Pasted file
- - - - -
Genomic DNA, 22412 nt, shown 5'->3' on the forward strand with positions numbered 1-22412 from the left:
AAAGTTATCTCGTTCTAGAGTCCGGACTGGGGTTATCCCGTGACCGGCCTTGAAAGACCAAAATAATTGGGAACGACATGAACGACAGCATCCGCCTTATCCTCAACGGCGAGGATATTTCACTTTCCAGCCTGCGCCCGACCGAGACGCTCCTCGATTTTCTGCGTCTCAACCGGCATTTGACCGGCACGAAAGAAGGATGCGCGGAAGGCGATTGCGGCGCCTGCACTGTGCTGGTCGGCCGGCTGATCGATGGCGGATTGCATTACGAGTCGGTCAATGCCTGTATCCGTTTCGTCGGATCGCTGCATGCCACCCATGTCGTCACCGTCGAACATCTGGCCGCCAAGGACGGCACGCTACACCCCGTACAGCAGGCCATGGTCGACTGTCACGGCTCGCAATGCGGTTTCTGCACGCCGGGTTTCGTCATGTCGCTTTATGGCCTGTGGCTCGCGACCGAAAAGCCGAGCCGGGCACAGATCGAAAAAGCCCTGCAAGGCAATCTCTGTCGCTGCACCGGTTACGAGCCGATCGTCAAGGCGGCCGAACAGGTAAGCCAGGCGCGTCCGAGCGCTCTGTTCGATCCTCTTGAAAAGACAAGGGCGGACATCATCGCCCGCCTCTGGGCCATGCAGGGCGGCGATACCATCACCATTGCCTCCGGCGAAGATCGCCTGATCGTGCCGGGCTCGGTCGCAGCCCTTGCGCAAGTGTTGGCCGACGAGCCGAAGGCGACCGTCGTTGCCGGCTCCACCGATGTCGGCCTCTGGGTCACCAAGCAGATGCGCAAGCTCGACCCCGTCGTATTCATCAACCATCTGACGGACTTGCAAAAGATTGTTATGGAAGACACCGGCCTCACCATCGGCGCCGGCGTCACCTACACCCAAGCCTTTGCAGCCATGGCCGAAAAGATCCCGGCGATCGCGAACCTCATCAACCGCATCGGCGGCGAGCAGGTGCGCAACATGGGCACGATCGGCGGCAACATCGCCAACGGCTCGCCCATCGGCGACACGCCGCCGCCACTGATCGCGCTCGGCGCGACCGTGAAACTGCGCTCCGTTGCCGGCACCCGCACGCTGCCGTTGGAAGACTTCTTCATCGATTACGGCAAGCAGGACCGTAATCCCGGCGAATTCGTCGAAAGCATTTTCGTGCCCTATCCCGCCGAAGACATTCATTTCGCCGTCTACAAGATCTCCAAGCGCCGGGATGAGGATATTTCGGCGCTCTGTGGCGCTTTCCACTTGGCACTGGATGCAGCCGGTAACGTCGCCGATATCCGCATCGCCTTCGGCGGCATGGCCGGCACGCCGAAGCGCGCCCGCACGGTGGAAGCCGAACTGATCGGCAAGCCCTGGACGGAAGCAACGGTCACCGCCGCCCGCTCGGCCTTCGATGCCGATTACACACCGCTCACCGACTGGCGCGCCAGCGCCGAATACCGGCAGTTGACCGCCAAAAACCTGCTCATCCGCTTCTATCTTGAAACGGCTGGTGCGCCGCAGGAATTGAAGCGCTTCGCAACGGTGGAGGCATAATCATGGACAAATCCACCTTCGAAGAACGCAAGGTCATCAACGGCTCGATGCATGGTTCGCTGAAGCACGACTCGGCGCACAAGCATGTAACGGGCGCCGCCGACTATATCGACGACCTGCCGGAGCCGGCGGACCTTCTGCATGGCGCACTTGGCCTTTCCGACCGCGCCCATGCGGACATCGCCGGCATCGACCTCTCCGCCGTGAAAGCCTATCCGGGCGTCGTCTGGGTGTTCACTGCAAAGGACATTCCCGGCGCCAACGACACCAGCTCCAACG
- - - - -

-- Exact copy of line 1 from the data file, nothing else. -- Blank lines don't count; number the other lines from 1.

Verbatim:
Genomic DNA, 22412 nt, shown 5'->3' on the forward strand with positions numbered 1-22412 from the left: